Most of the time you interact with a database by writing and executing SQL queries, statements,
stored procedures and scripts. Therefore, it is clear that a good (or rather perfect) Oracle PL/SQL Code editor
is a must tool for any developer.
dbForge Studio for Oracle supplies SQL reporting tool that allows creating ad
hoc data reports, sending them to their recipients, and automating the whole process.
In this article we would like to familiarize our customers with SQL editor and its basic features.
You can launch SQL editor in several ways. For example:
The image below illustrates how the window of Oracle PL/SQL editor editor looks like:
Now let's take a brief look at the features of SQL editor, integrated into
dbForge Studio for Oracle.
- The statements are colorized so you can easily read them
Context-sensitive code completion
SQL editor extracts the context-sensitive features from the code and their relations to other
code elements and auto-completes the current code with the proper elements according to the chosen
Code collapsing/expanding with support of user-defined regions
Whenever you have a "block" of code (BEGIN....END, etc) SQL editor will put a little plus-sign
in the margin and allow you to "collapse" that block of code so you only see the BEGIN, not stuff
underneath. If you're working with a really large set of code, that's helpful.
SQL formatting with rich options
Improve readability, consistency and standardization with SQL formatting. The feature enables to define
and share SQL coding standards among multiple developers easily. Based on your needs, you can use 3 types of formatting:
Automatic code formatting significantly saves your time. By default, when you finish a statement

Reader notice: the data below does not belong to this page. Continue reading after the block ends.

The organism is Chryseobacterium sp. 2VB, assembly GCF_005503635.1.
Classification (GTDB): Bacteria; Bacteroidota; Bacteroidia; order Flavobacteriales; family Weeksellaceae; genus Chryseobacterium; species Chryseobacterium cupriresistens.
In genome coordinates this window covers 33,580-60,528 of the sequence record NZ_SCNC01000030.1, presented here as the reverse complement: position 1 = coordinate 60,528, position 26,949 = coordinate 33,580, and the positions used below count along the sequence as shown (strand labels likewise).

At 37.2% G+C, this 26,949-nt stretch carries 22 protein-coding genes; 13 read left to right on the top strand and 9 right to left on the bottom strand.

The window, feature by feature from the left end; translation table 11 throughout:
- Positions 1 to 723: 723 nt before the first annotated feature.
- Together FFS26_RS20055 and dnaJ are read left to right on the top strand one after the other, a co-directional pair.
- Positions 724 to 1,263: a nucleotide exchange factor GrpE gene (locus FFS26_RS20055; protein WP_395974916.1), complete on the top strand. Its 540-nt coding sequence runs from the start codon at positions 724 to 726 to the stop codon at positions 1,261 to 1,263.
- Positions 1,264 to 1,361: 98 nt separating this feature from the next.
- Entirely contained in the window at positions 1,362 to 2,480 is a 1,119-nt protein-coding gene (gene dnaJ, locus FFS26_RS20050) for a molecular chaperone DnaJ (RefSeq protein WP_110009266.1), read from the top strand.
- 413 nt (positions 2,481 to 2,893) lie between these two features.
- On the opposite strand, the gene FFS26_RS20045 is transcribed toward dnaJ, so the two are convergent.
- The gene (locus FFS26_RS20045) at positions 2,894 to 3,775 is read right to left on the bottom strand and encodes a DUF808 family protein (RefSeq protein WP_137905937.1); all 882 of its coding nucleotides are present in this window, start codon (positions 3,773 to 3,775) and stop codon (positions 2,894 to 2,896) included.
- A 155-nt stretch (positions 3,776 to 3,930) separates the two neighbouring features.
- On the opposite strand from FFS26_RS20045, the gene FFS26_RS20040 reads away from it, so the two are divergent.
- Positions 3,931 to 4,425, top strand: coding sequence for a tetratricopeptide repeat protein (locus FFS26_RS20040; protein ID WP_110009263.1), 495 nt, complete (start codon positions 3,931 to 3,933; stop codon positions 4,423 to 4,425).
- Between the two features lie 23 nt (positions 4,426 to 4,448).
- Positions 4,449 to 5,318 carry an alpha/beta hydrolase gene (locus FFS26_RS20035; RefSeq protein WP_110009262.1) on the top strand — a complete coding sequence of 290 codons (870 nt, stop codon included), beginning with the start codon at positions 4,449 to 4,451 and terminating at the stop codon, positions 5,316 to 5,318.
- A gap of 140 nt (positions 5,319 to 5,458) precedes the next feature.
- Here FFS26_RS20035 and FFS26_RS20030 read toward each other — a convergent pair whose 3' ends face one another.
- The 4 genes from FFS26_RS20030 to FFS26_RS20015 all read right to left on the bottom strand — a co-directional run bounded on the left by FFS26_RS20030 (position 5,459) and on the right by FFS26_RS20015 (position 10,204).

with a delimiter, it is automatically formatted.
Manual. In case you want to format SQL code manually, decide whether you want to format the whole
code in your script or only a statement.
- Using SQL formatter wizard - to format multiple SQL files at once.
SQL snippets library with a browser window and editor
Code snippets are meant to help you type SQL code quickly. You can use predefined snippets provided in the
application and create your own to insert them in SQL scripts and queries. Each snippet represents a
statement or a group of statements fulfilling the same task such as creating a new user or describing
a package. You can insert the required code snippet into your source code with a few mouse clicks.
Triggers in the SQL query editor
A trigger is a special kind of stored procedure that goes into effect when you modify data in a
specified table using one or more data modification operations: UPDATE, INSERT, or DELETE.
Triggers can query other tables and can include complex SQL statements. They are primarily useful
for enforcing complex business rules or requirements. For example, you could control whether to allow
an order to be inserted based on a customer's current account status.
Triggers are also useful for enforcing referential integrity, which preserves the defined relationships
between tables when you add, update, or delete the rows in those tables. However, the best way to